Bourne voters will be able to debate and vote on the citizen-proposed wind turbine bylaws that will be the sole article on the warrant at Monday night’s Special Town Meeting, set for 7:30 PM in the Bourne High School Auditorium.
After a three-hour public hearing Friday, Bourne Planning Board member ended discussions, having heard what they deemed enough information to make a recommendation on that article.
Planning board Chairman Christopher J. Farrell asked the board to keep in mind that Town Planner Coreen V. Moore had described the bylaw, as proposed by the citizens, as “flawed,” when recommending an action to voters.
Given everything he had heard, board member Dudley M. Jensen said he would be uncomfortable recommending the changes at this time. Planning Board member Douglas Shearer agreed, but noted that he did think that the town’s existing bylaw did need improvement. Mr. Shearer moved to make a formal recommendation that the bylaws be studied further before any changes were adopted, and authorized Planning Board Chairman Christopher J. Farrell to make that report to Town Meeting.
That motion passed by a show of hands.
Only one board member, Peter J. Meier, opposed the motion, saying he thought that passing the citizen-proposed changes would prevent any large-scale turbines from being approved in Bourne. He said he would rather err on the side of caution, correcting any flaws in the measure later.
Town Counsel Robert S. Troy said the motion, as passed, would allow the matter to be debated on Monday night.
Mr. Troy also announced the Town Moderator Robert W. Parady had ruled that the three modifications proponents wanted to make from Town Meeting floor were not substantive and would be allowed. Mr. Troy did not indicate whether Mr. Parady would accept any other amendments to the article, beyond saying that the moderator did not want “to write the bylaw” at Town Meeting.
A large, standing-room-only audience packed the lower conference room of Town Hall to take part in the public portion of the hearing, including residents of Falmouth, Plymouth, and Wareham who had strong feelings about the proposed changes.
The planning board hearing began with a presentation by Christopher Senie, the attorney for the citizens proposing the bylaw changes.
He told the planning board those changes would:
Create a safety setback of 1.5 times the rotor diameter plus the hub height;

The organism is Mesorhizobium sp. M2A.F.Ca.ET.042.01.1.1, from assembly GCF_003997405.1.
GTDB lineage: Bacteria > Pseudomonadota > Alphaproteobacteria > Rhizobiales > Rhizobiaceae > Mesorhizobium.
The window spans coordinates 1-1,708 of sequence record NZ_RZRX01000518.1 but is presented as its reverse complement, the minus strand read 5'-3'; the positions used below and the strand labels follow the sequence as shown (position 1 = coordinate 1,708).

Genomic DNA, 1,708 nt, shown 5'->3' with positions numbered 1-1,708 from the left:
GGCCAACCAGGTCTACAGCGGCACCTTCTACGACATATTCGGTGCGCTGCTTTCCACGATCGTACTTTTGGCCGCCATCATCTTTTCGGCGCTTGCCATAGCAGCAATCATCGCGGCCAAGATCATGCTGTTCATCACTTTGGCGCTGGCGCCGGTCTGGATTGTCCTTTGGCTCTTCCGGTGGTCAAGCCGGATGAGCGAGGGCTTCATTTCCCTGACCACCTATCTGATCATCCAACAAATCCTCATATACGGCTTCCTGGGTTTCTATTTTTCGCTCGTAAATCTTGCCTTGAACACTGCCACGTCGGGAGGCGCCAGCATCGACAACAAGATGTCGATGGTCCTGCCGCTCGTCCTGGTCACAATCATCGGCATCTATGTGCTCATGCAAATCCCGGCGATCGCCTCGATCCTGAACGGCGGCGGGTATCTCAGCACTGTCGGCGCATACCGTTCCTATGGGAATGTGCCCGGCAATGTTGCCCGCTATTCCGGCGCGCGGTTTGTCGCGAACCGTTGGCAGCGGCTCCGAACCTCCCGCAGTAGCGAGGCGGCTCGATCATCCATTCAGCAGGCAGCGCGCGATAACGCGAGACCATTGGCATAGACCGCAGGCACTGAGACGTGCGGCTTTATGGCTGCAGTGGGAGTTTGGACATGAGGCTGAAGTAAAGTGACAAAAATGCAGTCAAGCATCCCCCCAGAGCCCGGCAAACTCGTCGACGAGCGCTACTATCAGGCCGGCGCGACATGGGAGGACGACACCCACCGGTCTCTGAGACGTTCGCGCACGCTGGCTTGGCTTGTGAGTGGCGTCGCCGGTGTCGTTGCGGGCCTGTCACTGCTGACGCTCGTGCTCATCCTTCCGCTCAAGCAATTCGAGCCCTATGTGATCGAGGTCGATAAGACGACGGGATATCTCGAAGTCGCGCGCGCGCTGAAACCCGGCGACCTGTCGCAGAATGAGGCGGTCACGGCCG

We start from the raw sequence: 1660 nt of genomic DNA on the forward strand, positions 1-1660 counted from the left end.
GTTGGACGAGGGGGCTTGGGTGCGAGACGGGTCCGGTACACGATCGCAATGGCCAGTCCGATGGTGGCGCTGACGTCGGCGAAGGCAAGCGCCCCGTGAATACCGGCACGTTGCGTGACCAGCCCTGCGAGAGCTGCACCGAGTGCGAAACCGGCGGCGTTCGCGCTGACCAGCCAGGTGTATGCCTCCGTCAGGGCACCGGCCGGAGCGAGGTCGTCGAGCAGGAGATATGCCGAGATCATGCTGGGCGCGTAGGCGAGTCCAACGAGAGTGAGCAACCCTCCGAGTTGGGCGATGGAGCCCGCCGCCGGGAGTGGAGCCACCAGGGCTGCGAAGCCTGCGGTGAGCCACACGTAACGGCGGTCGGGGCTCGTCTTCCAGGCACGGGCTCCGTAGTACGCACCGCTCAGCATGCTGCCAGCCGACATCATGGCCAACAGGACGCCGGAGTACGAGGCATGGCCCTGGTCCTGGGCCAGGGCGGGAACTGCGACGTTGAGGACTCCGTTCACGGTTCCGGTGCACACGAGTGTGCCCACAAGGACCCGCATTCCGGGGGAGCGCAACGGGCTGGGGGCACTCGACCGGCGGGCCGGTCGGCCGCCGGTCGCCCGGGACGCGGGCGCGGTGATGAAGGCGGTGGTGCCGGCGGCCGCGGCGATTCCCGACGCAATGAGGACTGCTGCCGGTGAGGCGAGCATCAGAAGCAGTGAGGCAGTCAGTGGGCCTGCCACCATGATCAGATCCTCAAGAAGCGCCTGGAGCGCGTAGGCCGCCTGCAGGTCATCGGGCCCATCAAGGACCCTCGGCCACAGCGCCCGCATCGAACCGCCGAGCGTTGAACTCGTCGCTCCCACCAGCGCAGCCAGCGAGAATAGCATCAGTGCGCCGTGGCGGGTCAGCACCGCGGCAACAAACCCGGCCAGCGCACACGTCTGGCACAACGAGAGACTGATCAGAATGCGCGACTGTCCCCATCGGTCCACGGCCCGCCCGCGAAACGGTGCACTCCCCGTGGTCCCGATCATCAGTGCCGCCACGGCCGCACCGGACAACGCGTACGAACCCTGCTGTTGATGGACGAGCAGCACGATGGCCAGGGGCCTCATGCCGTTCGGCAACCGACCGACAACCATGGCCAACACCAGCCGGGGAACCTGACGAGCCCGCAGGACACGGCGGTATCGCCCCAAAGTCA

Create an acoustic setback 10 times the rotor diameter;
Set acoustic standards, lowering the existing bylaw’s standard of 10 decibels over ambient (background) noise to 6 decibels over the ambient level during the day and 35 decibels over ambient at night;
Set acoustical testing standards; and
Limit shadow flicker to a maximum of five hours per year.
Ms. Moore pointed out a number of technical errors within the proposed bylaw, including the fact that the formula for the safety setback, as written in the article, could be calculated two different ways, with different results.
She then presented several maps of the town, showing where residential, community or neighborhood, and industrial sized turbines could be placed. Those maps showed which town parcels were large enough to accommodate wind turbines, but did not take into account setbacks from structures already on those parcels or other factors.
Ms. Moore said that no community scale turbine would actually fit on the Upper Cape Cod Regional Technical School parcel under the new bylaw.
Gray Curtis, a member of the selectmen’s energy advisory committee rose to speak as an individual. He told the board that his committee identified 12 publicly owned parcels where the wind would be adequate for a community scale turbine. He said that, under the proposed bylaw changes, none of them could accommodate one of that size.
Comments ranged from the general to the specific. One New Generation Wind proponent, for example, asked what role was left for the planning board if citizens could come in and change a bylaw because they did not like one specific project. Another man stood to talk about the background noise levels in Bourne during the nighttime.
After hearing a wind turbine proponent emphasize the need for alternative energy, planning Board member Donald W, Duberger commented that he was not interested in ideology, and that the board was interested, instead, in ‘safety factors.” Mr. Duberger said he understood the economies of scale, but did not think the board needed to design a bylaw simply to accommodate industrial sized turbines,
He also made sure the public knew that even under the current bylaw, the board could reject a project for such things as “visual impact” alone.
Planning board members also heard from the developer of Wareham’s Bog Wind project, one which is being scaled down.
He and several others told the planning board that he proposed bylaw’s 10 times the rotor diameter acoustical setback is, effectively, a moratorium on wind turbines.
At least three speakers suggested that any bylaw adopted by the town at least follow the model of the Cape Cod Commission, which uses that same standard, but would allow the commission some leeway. They could lessen that setback if evidence showed that the noise generated by a turbine would be within acceptable limits at, say, two or three times the rotor diameter.
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